Connecting to Wi-Fi through CLI on macOS.

Connecting to Wi-Fi through CLI on macOS.

As we all know, macOS is a variant of UNIX that resembles Linux in certain ways. Despite using separate kernels, macOS and Linux share a large number of commands. Working remotely on a couple of machines' wireless networks can be annoying at times. The question is how to switch a dozen Macs Wi-Fi networks through the Command line.

The airport is a utility to set up, monitor, and manage advanced features, such as security modes, wireless channels, and IPv6 configuration as well as managing AirPort base stations.

Running airport command will trigger an error.

$ airport
zsh: command not found: airport

How to Access & Use airport Command Line Tool on Mac OS.

Yes, the command line airport utility does exist; it's just hidden.
With that in mind, here's how to get the really valuable but little-known airport utility, as well as how to utilize it for basic networking activities.

You'll want to make a symbolic link to the airport command in /usr/local/bin using ln -s .

Under MacOS Catalina, Big Sur, Monterey, Ventura, and Sonoma.

$ sudo ln -s 

/System/Library/PrivateFrameworks/Apple80211.framework/Versions/Current/Resources/airport /usr/local/bin/airport

View available Wi-Fi networks.

Now that you have a quick and easy way to access airport .
Let's start exploring this tool.
The -I flag and -s are one of the most used and informative commands.

-I: prints current wireless status, e.g. signal info, BSSID (Basic Service Set Identifier), port type etc ...
-s: performs a wireless broadcast scan.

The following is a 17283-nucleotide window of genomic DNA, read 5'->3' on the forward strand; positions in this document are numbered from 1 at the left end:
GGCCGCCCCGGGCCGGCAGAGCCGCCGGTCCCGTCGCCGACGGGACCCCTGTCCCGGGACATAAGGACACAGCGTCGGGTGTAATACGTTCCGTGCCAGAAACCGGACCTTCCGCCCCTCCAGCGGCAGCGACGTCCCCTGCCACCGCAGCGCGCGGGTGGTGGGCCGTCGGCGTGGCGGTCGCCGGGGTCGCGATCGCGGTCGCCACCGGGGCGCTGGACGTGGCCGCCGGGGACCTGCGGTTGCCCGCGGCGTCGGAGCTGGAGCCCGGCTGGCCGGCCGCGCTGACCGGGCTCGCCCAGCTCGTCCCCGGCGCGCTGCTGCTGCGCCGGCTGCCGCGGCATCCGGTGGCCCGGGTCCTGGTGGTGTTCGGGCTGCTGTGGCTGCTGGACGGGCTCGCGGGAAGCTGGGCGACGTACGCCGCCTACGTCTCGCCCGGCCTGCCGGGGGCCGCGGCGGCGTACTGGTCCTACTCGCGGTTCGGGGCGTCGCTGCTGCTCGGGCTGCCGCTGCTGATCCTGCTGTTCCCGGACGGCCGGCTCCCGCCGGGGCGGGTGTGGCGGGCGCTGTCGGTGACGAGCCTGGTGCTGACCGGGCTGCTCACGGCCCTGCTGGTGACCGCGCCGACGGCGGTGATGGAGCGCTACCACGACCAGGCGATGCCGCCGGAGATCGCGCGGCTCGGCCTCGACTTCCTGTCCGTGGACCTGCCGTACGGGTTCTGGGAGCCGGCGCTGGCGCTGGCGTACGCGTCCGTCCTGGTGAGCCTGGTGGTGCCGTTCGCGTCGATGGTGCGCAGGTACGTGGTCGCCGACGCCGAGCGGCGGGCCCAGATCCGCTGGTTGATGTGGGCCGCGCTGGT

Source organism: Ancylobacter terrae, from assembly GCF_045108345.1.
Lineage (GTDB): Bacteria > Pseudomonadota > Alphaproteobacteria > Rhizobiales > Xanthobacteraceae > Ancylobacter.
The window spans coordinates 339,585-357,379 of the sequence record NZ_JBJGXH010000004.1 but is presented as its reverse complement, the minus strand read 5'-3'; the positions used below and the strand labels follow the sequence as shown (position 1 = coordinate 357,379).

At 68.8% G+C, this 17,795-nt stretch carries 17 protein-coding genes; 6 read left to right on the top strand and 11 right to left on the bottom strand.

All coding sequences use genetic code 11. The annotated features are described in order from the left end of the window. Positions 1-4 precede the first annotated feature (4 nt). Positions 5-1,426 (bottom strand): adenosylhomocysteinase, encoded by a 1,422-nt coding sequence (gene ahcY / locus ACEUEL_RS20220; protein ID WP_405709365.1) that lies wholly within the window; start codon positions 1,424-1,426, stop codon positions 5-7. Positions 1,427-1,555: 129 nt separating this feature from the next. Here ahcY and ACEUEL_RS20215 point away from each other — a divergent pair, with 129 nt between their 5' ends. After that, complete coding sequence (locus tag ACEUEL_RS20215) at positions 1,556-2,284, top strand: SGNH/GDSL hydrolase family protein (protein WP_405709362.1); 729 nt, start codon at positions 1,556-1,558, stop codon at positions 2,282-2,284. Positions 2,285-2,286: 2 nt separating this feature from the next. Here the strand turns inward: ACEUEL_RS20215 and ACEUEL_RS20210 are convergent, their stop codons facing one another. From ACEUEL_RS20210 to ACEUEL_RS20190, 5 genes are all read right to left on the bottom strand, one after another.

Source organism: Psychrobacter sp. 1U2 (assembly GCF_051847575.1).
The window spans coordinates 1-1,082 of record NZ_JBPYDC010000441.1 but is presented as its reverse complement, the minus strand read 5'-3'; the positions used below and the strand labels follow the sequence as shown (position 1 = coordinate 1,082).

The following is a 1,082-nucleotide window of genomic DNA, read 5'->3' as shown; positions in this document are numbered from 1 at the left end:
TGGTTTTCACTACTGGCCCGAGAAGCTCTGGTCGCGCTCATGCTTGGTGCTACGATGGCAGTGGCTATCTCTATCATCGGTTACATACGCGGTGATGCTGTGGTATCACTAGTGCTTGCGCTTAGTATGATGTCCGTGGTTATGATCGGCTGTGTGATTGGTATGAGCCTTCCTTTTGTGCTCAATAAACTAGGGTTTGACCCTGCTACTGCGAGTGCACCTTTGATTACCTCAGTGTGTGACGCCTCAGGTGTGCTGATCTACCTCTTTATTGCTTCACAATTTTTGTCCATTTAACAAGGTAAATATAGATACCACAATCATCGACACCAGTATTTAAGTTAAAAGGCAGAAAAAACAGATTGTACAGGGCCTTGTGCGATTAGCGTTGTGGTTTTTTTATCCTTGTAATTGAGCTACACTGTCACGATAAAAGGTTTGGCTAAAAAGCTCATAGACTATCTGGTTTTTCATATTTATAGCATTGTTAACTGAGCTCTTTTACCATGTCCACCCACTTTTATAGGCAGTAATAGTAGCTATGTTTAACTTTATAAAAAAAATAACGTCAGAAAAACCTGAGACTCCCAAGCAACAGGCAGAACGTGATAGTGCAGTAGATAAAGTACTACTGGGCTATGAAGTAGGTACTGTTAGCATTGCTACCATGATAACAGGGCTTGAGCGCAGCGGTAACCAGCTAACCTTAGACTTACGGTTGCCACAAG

Here; is detailed information on wireless signal quality, noise, security, and other Wi-Fi network attributes.

airport -I

     agrCtlRSSI: -4x
     agrExtRSSI: 0
    agrCtlNoise: -x7
    agrExtNoise: 0
          state: running
        op mode: station 
     lastTxRate: 1x0
        maxRate: 1x4
lastAssocStatus: 0
    802.11 auth: open
      link auth: wpa2-psk
          BSSID: sx:cx:dx:7x:xx:xx
           SSID: connectome
            MCS: 15
        channel: 11

The command below will get a list of available wireless networks as well as their SSID (service set identifier), BSSID hardware address, security encryption type, and channel.
And as we can see from the above; we are connected to wifi SSID connectome.

 airport -s
    SSID BSSID             RSSI CHANNEL HT CC SECURITY (auth/unicast/group)
connectome     x#:sx:cx:dx:7x:xx:xx -71  11,+1    Y  xx WPA2(PSK/AES/AES) 
freewifijoinin x#:d5:5t:e4:z5:h9:20 -28           Y  xx WPA2(PSK/AES/AES) 

Find out the device name of our Wi-Fi.

The networksetup command is used to configure any given client’s network settings.
We can use -listallhardwareports flags as well as
-listnetworkserviceorder to gather information on our network interface.

$ networksetup -listallhardwareports                

Hardware Port: Wi-Fi
Device: en0
Ethernet Address: xx:xx:xx:xx:xx:xx

Hardware Port: Bluetooth PAN
Device: en2
Ethernet Address: xx:xx:xx:xx:xx:xx

Hardware Port: Thunderbolt 1
Device: en1
Ethernet Address: xx:xx:xx:xx:xx:xx

Hardware Port: Thunderbolt Bridge
Device: bridge0
Ethernet Address: xx:xx:xx:xx:xx:xx

VLAN Configurations


$ networksetup -listnetworkserviceorder                

An asterisk (*) denotes that a network service is disabled.
(1) iPad USB
(Hardware Port: iPad USB, Device: en5)

(2) xxxx
(Hardware Port: Wi-Fi, Device: en0)

(3) Bluetooth PAN
(Hardware Port: Bluetooth PAN, Device: en2)

As you can see it displays a list of network services, along with the corresponding port and device for each. An asterisk (*) next to a service means the service is inactive.

Here; our Wi-Fi device is en0 .
We can now connect ourselves to any Wi-Fi network we have access to.

Connecting to Wi-Fi with password.

Based on all the above information, we'll try to connect and authenticate ourselves to the Wi-Fi network with SSID connectome.

Let's run.

networksetup -setairportnetwork en0 freewifijoinin wifi_password

We are now connected to SSID freewifijoinin.

Turn off WI-FI on/off.

Turn OFF your WI-FI network.

$ networksetup -setairportpower en0 off

Turn ON your WI-FI network.

$ networksetup -setairportpower en0 on